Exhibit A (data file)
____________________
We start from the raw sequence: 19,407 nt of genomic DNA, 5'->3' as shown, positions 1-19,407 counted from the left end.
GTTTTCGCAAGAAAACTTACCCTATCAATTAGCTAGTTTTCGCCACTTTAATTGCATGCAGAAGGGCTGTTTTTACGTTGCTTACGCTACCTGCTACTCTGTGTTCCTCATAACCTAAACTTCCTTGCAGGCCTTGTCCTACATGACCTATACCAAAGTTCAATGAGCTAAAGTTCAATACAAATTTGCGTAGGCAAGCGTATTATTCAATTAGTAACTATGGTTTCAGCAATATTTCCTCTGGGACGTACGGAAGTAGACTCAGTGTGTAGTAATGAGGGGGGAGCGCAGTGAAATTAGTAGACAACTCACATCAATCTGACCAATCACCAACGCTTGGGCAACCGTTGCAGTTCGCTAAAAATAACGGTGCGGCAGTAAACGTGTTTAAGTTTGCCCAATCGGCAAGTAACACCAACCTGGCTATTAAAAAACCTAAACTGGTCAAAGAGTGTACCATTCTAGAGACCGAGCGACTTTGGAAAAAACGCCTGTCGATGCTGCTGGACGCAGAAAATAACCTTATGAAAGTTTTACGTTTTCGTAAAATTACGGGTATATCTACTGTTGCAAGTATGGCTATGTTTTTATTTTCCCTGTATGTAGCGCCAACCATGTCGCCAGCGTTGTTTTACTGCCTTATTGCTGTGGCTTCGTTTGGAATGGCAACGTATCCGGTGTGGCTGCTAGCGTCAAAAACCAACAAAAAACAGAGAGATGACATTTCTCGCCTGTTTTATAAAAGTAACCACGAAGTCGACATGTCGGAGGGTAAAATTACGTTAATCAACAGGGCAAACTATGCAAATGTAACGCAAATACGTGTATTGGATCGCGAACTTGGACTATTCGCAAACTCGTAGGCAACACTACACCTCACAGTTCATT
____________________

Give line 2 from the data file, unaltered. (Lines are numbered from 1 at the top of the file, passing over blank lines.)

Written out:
GTTTTCGCAAGAAAACTTACCCTATCAATTAGCTAGTTTTCGCCACTTTAATTGCATGCAGAAGGGCTGTTTTTACGTTGCTTACGCTACCTGCTACTCTGTGTTCCTCATAACCTAAACTTCCTTGCAGGCCTTGTCCTACATGACCTATACCAAAGTTCAATGAGCTAAAGTTCAATACAAATTTGCGTAGGCAAGCGTATTATTCAATTAGTAACTATGGTTTCAGCAATATTTCCTCTGGGACGTACGGAAGTAGACTCAGTGTGTAGTAATGAGGGGGGAGCGCAGTGAAATTAGTAGACAACTCACATCAATCTGACCAATCACCAACGCTTGGGCAACCGTTGCAGTTCGCTAAAAATAACGGTGCGGCAGTAAACGTGTTTAAGTTTGCCCAATCGGCAAGTAACACCAACCTGGCTATTAAAAAACCTAAACTGGTCAAAGAGTGTACCATTCTAGAGACCGAGCGACTTTGGAAAAAACGCCTGTCGATGCTGCTGGACGCAGAAAATAACCTTATGAAAGTTTTACGTTTTCGTAAAATTACGGGTATATCTACTGTTGCAAGTATGGCTATGTTTTTATTTTCCCTGTATGTAGCGCCAACCATGTCGCCAGCGTTGTTTTACTGCCTTATTGCTGTGGCTTCGTTTGGAATGGCAACGTATCCGGTGTGGCTGCTAGCGTCAAAAACCAACAAAAAACAGAGAGATGACATTTCTCGCCTGTTTTATAAAAGTAACCACGAAGTCGACATGTCGGAGGGTAAAATTACGTTAATCAACAGGGCAAACTATGCAAATGTAACGCAAATACGTGTATTGGATCGCGAACTTGGACTATTCGCAAACTCGTAGGCAACACTACACCTCACAGTTCATT